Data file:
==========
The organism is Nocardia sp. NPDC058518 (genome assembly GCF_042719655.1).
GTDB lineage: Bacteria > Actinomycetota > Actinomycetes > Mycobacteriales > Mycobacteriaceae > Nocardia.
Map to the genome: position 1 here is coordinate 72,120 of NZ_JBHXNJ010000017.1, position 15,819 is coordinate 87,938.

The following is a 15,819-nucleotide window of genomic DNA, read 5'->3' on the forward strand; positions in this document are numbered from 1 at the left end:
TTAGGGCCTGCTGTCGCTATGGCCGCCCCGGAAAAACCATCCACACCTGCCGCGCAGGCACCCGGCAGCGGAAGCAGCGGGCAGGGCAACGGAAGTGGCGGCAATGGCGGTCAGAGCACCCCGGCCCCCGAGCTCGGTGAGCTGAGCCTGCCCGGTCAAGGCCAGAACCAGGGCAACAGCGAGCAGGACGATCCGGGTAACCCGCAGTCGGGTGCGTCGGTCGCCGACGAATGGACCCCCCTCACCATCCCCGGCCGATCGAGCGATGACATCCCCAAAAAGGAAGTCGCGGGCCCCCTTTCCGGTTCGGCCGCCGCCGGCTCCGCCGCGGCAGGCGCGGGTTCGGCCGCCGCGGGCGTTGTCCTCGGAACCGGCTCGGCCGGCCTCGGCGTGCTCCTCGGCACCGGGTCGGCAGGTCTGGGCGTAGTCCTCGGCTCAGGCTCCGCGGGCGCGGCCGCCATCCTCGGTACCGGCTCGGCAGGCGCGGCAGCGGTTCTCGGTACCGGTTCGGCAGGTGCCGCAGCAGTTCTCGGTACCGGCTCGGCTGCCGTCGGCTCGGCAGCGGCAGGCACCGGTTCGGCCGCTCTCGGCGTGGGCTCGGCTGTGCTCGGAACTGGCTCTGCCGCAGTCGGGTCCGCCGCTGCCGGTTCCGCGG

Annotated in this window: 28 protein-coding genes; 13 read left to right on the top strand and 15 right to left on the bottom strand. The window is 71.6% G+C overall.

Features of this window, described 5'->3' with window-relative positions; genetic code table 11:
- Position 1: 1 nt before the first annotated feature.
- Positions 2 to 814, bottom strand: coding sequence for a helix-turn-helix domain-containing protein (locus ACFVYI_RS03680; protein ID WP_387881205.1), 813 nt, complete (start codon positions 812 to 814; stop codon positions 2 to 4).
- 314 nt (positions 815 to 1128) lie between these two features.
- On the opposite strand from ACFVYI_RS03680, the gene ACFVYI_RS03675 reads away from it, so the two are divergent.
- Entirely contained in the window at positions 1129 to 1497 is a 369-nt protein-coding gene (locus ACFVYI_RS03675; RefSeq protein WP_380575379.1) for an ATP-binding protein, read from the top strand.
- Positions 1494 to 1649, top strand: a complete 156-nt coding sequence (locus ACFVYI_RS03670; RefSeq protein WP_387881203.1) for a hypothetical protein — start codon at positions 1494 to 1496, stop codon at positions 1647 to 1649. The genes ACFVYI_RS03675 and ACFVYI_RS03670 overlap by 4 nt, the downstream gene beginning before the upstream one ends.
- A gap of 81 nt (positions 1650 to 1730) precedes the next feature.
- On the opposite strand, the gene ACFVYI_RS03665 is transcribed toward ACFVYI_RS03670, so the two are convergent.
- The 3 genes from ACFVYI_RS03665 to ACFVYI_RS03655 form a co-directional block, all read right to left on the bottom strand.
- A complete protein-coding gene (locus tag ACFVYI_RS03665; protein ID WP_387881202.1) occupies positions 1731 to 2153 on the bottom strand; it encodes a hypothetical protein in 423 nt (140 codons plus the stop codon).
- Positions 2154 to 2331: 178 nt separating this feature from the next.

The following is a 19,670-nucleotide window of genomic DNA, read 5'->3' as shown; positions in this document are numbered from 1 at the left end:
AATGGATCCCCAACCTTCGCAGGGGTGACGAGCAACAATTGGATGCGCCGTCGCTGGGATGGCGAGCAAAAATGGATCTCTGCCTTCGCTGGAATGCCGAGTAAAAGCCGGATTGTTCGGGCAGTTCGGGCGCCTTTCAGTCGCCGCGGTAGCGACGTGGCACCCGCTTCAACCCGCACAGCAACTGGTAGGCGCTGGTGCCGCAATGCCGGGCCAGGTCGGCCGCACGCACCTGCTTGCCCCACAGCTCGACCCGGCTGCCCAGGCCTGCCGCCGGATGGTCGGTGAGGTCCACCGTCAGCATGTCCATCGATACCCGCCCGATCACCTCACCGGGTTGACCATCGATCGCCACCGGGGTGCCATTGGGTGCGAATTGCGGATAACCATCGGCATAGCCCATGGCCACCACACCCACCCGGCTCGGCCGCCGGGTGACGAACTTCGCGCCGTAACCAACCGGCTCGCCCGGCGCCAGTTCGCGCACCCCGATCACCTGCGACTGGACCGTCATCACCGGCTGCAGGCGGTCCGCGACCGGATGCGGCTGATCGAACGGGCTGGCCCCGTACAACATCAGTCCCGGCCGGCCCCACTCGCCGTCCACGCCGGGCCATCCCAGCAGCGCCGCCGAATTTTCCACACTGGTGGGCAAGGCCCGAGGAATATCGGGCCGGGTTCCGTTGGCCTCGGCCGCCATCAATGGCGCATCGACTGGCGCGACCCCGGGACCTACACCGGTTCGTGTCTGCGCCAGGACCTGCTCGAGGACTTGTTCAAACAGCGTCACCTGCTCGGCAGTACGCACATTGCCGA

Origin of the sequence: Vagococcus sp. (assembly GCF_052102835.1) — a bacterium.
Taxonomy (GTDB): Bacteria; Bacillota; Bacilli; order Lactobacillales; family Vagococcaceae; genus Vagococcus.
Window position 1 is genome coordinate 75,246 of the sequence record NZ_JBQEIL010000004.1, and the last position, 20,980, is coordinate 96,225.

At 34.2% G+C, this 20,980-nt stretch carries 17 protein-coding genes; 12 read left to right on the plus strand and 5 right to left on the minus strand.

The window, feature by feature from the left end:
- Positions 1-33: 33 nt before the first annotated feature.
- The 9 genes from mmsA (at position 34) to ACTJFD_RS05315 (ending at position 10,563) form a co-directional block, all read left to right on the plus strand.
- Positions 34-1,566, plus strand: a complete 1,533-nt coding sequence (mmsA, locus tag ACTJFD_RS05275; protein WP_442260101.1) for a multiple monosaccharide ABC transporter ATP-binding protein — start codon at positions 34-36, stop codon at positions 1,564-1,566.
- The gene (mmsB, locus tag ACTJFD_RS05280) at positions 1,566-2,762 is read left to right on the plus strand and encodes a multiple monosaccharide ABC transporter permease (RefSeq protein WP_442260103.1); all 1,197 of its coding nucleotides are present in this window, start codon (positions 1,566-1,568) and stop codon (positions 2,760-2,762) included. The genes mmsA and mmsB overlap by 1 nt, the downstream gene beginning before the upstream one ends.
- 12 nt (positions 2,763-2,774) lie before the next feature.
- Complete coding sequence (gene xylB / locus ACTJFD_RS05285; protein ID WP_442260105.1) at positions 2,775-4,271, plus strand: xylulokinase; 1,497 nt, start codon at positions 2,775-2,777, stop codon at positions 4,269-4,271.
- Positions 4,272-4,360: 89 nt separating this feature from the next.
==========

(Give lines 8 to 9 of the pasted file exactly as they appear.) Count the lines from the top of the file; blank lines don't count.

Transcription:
- Position 1: 1 nt before the first annotated feature.
- Positions 2 to 814, bottom strand: coding sequence for a helix-turn-helix domain-containing protein (locus ACFVYI_RS03680; protein ID WP_387881205.1), 813 nt, complete (start codon positions 812 to 814; stop codon positions 2 to 4).